Inventory: The products on hand for any merchant at any given time.

Inventory management: The tracking of inventory levels, orders, sales, and deliveries.

Kitting and assembly: A grouping of several different items listed, purchased, and shipped under one SKU. For example, a variety pack consisting of three different items that are otherwise sold separately. FulfillMe offers kitting services, in which our fulfillment center team “kits” together with the items into a single shipment when an order for a bundle or variety pack is placed.

Last-mile delivery: The transportation of a package from a hub to the package’s final destination with the goal of delivering the item as quickly and cost-effectively as possible.

Net weight: The actual or estimated weight of a good without its packaging.

On-demand warehousing: A platform that connects businesses that need to store inventory and fulfill orders on a temporary basis with warehouses that have excess space.

Order fulfillment: The complete process of receiving, processing, packing, picking, and shipping an order.

Packing: After picking, the action of preparing the picked products for shipment. This can include using custom packaging, inserts, air pillows, and other packing materials.

Packing slip: Also called a packing list. A list that accompanies delivery packages of the products included in the shipment.

Pallet: A flat transport structure used to ship and store goods in large quantities. Pallets stably support goods while being lifted by a forklift. Typical pallet dimensions (height varies):

48” L X 40” W X #” H
48” L X 48” W X #” H
48” L X 96” W X #” H

Picking: Within the fulfillment center, the action of collecting a specified number of certain products from their respective locations to fulfill a customer order.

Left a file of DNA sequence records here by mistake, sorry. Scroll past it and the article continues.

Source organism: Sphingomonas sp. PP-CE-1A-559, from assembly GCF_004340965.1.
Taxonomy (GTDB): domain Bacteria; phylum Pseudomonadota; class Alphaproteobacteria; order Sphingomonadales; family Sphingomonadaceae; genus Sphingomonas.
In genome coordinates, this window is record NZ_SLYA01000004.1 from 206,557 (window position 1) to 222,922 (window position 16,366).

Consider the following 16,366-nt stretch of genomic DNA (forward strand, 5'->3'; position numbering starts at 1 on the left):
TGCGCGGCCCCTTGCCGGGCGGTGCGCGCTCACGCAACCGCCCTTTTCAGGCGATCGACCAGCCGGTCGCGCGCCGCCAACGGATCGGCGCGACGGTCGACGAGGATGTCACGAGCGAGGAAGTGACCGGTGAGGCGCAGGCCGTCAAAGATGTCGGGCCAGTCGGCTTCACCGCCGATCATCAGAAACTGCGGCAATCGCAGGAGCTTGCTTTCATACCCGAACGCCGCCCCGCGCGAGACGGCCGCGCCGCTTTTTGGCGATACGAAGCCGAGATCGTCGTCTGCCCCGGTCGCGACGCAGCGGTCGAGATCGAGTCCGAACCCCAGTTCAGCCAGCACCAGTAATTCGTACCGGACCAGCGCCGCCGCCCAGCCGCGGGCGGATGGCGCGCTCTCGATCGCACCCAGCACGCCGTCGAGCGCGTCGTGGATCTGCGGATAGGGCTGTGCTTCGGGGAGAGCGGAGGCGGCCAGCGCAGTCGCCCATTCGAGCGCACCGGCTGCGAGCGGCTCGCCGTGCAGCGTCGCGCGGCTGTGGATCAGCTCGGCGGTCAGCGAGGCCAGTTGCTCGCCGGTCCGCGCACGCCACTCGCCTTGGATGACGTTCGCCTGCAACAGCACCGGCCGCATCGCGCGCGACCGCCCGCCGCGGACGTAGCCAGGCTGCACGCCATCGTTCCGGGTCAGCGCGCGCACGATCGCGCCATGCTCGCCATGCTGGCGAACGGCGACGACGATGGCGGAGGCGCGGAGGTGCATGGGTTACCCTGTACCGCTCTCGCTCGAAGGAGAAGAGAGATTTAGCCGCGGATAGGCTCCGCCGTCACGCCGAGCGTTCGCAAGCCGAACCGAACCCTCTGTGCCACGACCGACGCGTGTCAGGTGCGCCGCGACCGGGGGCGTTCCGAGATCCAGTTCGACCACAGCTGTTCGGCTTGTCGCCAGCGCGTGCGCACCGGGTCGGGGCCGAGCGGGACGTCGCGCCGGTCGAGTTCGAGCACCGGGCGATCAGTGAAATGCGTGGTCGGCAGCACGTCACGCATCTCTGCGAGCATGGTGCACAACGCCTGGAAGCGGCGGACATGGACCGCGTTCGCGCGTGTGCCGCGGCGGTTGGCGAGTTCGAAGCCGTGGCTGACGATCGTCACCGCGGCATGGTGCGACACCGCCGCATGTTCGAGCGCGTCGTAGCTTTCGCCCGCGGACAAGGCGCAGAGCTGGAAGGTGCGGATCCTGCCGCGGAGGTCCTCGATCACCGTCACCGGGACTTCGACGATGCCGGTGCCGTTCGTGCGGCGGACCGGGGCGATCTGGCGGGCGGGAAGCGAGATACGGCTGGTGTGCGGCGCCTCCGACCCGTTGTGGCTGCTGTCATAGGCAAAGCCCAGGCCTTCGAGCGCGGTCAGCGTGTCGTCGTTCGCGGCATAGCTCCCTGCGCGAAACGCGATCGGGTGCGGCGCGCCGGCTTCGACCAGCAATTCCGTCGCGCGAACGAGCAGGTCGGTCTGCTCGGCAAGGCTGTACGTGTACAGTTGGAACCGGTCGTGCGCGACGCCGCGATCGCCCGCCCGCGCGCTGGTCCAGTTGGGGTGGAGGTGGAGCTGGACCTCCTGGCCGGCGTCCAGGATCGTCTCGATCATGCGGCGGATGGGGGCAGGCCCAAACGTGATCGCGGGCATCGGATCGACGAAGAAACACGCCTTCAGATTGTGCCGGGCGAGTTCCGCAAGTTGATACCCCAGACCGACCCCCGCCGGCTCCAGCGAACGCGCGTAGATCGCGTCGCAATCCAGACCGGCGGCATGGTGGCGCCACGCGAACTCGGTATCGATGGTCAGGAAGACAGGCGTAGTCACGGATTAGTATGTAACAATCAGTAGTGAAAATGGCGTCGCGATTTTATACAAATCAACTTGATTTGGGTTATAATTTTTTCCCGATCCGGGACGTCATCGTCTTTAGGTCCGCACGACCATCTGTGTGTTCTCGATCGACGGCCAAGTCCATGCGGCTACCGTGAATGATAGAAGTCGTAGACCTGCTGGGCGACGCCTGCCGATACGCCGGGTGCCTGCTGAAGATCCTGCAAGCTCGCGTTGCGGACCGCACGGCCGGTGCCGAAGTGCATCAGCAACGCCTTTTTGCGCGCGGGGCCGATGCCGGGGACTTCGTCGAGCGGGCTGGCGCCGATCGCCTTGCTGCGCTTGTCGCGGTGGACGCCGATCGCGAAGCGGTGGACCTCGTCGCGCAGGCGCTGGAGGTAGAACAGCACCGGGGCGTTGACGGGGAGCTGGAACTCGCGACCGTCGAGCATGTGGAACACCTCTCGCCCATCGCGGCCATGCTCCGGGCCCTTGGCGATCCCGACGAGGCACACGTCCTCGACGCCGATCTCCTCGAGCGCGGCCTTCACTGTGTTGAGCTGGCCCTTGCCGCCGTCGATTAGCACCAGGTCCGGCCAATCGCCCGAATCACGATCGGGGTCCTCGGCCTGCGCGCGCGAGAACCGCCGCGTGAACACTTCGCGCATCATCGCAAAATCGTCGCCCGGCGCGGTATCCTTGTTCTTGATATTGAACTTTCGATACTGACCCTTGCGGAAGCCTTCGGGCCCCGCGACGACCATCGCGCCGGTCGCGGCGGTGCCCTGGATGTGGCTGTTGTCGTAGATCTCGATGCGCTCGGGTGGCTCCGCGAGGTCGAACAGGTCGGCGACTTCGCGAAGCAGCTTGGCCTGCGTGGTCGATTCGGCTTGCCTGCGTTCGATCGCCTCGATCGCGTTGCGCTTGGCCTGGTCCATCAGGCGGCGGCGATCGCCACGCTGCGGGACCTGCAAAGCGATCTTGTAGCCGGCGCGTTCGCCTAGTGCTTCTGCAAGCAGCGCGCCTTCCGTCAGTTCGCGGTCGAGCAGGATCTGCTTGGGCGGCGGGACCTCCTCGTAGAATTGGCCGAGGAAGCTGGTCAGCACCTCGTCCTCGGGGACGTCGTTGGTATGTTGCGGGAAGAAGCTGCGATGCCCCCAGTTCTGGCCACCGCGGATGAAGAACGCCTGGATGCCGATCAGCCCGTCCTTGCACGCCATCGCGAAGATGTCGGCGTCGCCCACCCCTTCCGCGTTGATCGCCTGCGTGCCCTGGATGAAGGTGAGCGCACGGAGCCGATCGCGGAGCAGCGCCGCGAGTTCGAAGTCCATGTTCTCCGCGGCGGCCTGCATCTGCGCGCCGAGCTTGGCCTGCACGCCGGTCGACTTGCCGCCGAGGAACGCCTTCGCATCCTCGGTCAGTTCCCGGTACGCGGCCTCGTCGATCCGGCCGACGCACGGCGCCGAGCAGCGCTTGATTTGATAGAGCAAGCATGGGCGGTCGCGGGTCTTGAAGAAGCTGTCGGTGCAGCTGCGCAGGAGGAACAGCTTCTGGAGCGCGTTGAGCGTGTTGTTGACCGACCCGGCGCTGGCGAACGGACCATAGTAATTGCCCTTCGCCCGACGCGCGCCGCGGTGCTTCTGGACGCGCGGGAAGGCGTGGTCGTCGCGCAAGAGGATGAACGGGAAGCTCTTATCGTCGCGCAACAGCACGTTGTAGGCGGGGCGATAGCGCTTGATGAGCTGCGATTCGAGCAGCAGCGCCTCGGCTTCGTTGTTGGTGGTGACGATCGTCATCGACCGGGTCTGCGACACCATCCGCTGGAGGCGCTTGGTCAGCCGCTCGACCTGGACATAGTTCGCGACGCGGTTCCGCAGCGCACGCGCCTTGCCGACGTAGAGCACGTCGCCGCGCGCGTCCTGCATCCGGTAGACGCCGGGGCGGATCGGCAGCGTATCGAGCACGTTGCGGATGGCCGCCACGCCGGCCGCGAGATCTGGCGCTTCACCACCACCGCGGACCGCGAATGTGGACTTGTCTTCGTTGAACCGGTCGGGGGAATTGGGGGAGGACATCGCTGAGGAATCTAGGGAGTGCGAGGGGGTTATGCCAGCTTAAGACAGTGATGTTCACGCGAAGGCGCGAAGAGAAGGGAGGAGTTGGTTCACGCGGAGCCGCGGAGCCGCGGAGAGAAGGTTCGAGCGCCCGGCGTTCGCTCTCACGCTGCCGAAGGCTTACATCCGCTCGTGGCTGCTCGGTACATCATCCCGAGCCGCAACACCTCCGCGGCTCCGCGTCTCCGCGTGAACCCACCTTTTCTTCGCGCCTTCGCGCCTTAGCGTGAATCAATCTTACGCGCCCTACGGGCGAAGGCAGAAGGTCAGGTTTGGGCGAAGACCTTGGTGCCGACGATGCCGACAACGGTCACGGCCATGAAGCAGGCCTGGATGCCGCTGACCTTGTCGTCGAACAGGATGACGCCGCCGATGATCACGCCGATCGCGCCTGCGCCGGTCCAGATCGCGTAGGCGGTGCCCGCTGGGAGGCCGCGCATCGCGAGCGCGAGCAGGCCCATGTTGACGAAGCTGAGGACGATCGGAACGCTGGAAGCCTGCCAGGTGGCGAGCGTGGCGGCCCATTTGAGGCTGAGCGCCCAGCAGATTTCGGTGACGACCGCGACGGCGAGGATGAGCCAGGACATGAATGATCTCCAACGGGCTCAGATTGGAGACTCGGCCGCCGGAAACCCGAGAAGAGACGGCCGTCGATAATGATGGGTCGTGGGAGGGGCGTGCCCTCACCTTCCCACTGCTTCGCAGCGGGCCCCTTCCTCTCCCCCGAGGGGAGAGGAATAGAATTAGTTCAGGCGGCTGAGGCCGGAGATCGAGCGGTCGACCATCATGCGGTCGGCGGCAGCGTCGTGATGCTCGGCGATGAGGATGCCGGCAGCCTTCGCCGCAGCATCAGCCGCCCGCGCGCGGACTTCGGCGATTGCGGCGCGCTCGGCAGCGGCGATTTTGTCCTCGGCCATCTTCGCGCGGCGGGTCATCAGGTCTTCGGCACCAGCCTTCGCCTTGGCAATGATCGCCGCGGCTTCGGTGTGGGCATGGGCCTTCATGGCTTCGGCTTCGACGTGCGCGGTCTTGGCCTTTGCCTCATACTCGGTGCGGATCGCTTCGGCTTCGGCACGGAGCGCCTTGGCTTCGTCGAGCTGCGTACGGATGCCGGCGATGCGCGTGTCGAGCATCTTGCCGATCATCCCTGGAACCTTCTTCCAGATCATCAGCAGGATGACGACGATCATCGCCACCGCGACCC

Picking list: A document for warehouse pickers containing the ordered items to retrieve from storage including inventory quantities and locations.

Receiving: Within the fulfillment center, the acceptance of incoming inventory followed by its storage.

Reorder point: The stock level for a certain product at which inventory must be reordered to keep enough inventory in stock for orders placed in the near future. .

Returns handling: The receiving, processing, and potentially restocking of orders/products returned by the end customer.

Self-fulfillment: Also called in-house fulfillment. A model in which the merchant picks, packs, labels, and ships orders by themselves, without the help of a dropshipper or outsourced fulfillment solution.

Shipping zones: The geographical areas that carriers ship to, spanning from Zone 1 to Zone 8. Zone 1 is the closest area to the fulfillment center from which the order is shipped, while Zone 8 is the furthest. Transit times and prices may increase as the zone number increases.

SKU: Stock-keeping unit. A unique code that identifies a product based on its characteristics, such as brand, style, color, and size. For example, a small red shirt would have a different SKU from a medium red shirt.

Split shipment: When a single order containing multiple products is sent in separate shipments. This means the customer receives more than one package even though they ordered everything together.

Storage fees: Also called warehousing fees. The cost to store inventory in a 3PL’s warehouse or fulfillment center.

Warehousing: The practice or process storing of products in a warehouse. A 3PL can be a cost-effective alternative to a traditional warehousing model by allowing merchants to pay only for the space they use.

WRO: Warehouse Receiving Order. A form completed ahead of time provided for each shipment from the client to the 3PL to let the 3PL’s receiving department know what exactly is being sent to the warehouse(s).

Phoenix Package Logistics is now FulfillMe™